FORT WORTH, Texas — Whether it’s Brad Keselowski leading almost every lap only to lose to Jimmie Johnson and not make the Championship 4 or a good old-fashioned donnybrook on pit road with a handful of playoff drivers, Texas Motor Speedway has been at the forefront of postseason theatrics since the inception of the current format in 2014.
Sunday was no different as an array of results accumulated across the 12 drivers still eligible to win the Cup Series championship.
William Byron was the ultimate benefactor of the day, nabbing his sixth win of 2023, the 300th for Hendrick Motorsports all-time, and securing his spot in the Round of 8. However, it wasn’t a straightforward day for the No. 24 team as the group struggled in the first half of the race.
“I think it was kind of one of those days that I knew it would be a grind from start to finish,” Byron said. “Just honestly, we had kind of advanced forward quicker than maybe I expected and got the Stage 1 points and felt good about that, and then just the sequence in Stage 2, I just made a mistake and pitted there, and [crew chief] Rudy [Fugle] made the right call, and we restarted 25th or wherever we were. It was just really hard to go forward after that.”
Kyle Busch was the first to fall victim to Texas woes as he spun and crashed late in Stage 1 trying to manage his right-front tire to the Lap 80 green-white-checkered flag. Leaving the Lone Star State with just one point gained, the two-time Cup champion now sits last in the 12-driver field, 17 points below the elimination line after entering the Round of 12 eight points above.
RELATED: Busch crashes in Stage 1
“It felt really good when we came off of pit road after that green-flag stop,” Busch said. “The car had good grip in it. We had those couple of yellows back-to-back and we restarted on the outside. I felt like I had a flat right-front [tire] and I was going to come to pit road. I second-guessed it and said ‘I don‘t think so, man. It‘s just something is wrong… something isn‘t right, but it‘s not a flat.’ And just all on its own, just turned into the bottom of the race track in Turn 1 and it just swapped ends on me. That‘s the rear, not the front, not having grip, so I just don‘t know.”
Regular Season Champion Martin Truex Jr. had another difficult playoff outing with a 17th-place result and no stage points.
At the end of Stage 1, he was spun in a chain-reaction incident as fellow playoff driver Brad Keselowski hit the back of the No. 19 Joe Gibbs Racing Toyota.
Truex has yet to score a top-15 finish through four races in the playoffs and only holds a 19-point advantage above the Round of 12 elimination line heading to a less-than-favorable track for him at Talladega, followed by the round-closing Charlotte road course where he’s had mixed results.
Truex’s JGR teammate Denny Hamlin had an eventful day on pit road. The No. 11 Toyota was hit on the right side by rookie teammate Ty Gibbs on a stop in Stage 1 that resulted in the No. 54 going behind the wall. Hamlin continued on with significant right-side damage to pull out his third consecutive top-five finish.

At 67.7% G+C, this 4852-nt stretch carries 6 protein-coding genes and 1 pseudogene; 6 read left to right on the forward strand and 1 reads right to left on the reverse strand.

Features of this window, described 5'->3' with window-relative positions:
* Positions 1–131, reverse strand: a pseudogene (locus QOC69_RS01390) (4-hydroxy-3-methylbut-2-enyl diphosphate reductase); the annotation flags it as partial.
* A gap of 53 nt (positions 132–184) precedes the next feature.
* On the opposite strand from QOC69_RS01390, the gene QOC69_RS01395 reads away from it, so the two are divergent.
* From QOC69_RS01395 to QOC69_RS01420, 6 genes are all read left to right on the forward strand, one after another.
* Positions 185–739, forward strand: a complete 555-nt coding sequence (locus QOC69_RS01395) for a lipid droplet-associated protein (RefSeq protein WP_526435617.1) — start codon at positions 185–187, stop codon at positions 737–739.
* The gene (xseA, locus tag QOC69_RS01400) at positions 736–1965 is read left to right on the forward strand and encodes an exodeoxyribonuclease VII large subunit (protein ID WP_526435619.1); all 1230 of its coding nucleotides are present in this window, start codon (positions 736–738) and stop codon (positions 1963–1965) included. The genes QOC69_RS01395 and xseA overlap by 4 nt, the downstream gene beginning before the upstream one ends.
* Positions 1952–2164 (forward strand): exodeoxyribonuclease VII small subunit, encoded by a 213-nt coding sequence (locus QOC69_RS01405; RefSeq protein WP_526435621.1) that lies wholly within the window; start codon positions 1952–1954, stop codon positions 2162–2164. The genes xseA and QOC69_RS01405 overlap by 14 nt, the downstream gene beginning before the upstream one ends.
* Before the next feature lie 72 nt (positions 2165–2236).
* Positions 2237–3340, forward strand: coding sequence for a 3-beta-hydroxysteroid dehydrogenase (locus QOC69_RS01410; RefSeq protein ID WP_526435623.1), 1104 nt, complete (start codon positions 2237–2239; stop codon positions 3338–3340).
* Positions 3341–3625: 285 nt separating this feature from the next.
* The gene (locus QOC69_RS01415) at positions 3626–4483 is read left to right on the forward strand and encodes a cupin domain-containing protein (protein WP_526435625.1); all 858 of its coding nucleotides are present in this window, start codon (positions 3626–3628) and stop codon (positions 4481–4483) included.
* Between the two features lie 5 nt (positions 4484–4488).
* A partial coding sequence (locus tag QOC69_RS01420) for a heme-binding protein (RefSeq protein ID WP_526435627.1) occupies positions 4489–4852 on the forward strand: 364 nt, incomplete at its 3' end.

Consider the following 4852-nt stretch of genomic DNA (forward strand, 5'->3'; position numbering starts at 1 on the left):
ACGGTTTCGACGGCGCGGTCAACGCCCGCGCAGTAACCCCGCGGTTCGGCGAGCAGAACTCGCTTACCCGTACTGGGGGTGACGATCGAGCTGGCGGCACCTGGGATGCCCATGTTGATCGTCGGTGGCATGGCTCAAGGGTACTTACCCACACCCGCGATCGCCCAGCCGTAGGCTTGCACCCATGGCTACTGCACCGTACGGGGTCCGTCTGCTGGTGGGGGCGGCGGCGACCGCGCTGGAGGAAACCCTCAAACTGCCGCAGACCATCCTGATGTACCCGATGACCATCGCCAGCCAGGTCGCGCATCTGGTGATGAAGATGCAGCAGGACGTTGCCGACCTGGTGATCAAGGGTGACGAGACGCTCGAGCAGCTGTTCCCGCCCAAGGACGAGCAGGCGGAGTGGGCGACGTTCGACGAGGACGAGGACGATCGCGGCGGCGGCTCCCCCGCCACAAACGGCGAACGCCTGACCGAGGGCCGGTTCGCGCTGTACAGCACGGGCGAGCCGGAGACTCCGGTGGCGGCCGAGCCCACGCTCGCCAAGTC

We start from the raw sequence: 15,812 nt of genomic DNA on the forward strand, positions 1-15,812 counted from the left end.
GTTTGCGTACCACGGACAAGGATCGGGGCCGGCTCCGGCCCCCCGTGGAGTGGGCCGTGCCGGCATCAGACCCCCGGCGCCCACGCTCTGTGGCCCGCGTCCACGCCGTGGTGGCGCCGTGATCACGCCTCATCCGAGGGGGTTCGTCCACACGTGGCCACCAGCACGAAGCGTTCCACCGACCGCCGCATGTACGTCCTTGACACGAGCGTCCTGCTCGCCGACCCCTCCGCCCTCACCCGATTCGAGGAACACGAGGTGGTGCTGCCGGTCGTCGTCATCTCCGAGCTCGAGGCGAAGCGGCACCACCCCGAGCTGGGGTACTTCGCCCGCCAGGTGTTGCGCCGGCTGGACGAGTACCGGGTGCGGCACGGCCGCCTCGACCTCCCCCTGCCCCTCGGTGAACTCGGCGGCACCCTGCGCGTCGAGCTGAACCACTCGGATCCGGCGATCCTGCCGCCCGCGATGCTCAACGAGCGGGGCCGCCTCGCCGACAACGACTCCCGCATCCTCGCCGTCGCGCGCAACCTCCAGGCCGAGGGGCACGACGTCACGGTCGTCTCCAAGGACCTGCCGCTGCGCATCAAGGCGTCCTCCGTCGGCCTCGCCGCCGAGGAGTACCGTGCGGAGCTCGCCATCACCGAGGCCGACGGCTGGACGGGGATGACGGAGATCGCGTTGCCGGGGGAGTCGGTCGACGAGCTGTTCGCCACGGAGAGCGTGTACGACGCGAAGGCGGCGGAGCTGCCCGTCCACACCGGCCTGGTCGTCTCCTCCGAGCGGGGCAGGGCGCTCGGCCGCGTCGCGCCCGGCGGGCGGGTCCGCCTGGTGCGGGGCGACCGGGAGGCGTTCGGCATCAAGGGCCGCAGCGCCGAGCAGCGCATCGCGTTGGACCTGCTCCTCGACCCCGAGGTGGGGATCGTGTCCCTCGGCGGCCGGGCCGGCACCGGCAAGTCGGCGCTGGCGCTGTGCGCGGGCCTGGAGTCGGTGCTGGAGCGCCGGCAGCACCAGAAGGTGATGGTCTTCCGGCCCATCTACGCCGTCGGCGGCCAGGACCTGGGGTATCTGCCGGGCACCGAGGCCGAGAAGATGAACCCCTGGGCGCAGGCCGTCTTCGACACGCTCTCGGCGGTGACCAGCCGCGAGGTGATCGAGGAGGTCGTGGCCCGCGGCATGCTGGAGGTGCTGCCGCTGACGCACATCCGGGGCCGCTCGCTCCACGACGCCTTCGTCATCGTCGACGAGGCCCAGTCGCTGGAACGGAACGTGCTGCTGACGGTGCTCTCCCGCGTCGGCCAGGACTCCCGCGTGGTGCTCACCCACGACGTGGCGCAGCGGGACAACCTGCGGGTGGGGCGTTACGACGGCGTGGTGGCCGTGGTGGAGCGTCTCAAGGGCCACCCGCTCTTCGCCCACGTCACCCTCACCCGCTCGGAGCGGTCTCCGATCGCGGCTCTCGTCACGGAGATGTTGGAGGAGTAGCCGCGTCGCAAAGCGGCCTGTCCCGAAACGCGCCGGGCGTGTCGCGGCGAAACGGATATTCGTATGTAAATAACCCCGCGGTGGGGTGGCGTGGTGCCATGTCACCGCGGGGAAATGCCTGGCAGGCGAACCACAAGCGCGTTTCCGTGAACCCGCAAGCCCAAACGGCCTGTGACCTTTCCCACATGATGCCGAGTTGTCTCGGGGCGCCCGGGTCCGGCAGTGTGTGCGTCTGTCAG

“I swung out there to avoid hitting him [No. 2 tire changer]. Obviously we were three-wide with the 54 so as you can see, there’s not much room here [on pit road],” Hamlin said. “This pit lane is not very wide so one car coming out and a car two-wide, you’re going to have contact.”
Christopher Bell earned a fourth-place finish to put himself 20 points above the elimination line before Talladega and the Roval but lamented the overall performance of the No. 20 team on Sunday.
“We had to overcome a slow performance, that is for sure. We got away with one today,” Bell said. “We didn‘t have the pace to run fourth for sure. The restarts worked out in our favor, and we were able to sneak by on the bottom and get a good finish out of it. This is one of those days that I‘m going to be really, really happy on Wednesday or Thursday, but right now, I‘m pretty disappointed because the performance wasn‘t there.”
The biggest playoff drama on the day occurred in the closing laps as Kyle Larson, Bubba Wallace and Ryan Blaney all had individual woes.
Larson and Wallace dominated most of the day, combining to lead 201 of the 267 lap-event, but a hotly-contested fight for the lead on a restart with 20 laps to go sealed Larson’s fate as the No. 5 spun on the inside of Wallace, hitting the outside wall in Turns 1 and 2. A 12-point advantage for the 2021 champion is now just two above the elimination line, and in an odd bit of coincidence, it’s Wallace who is lurking just behind as the first driver outside of the Round of 8.
It looked as though Wallace was the clear favorite to take the checkered flag, but a tight battle for the top spot with Chase Briscoe opened the door for Byron to sneak on the inside of both to make it three-wide and take the lead off Turn 4 on the final restart. Wallace settled for a third-place finish, which marks a season-high for the No. 23 23XI Racing driver.
A winner at all Round of 12 tracks, Blaney had a day he’d like to quickly move on from, but he took advantage of pit strategy to score vital points in the first two stages after finding himself outside the top 20. Once again finding himself toward the back of the field on the penultimate restart, the No. 12’s luck ran out as it was collected in a multicar incident down the frontstretch that also included Truex, AJ Allmendinger, Erik Jones and Blaney’s Team Penske teammate Austin Cindric.
More postseason shake-ups are expected next Sunday as the Cup Series heads to Talladega (2 p.m. ET, NBC, MRN, SiriusXM NASCAR Radio, NBC Sports App).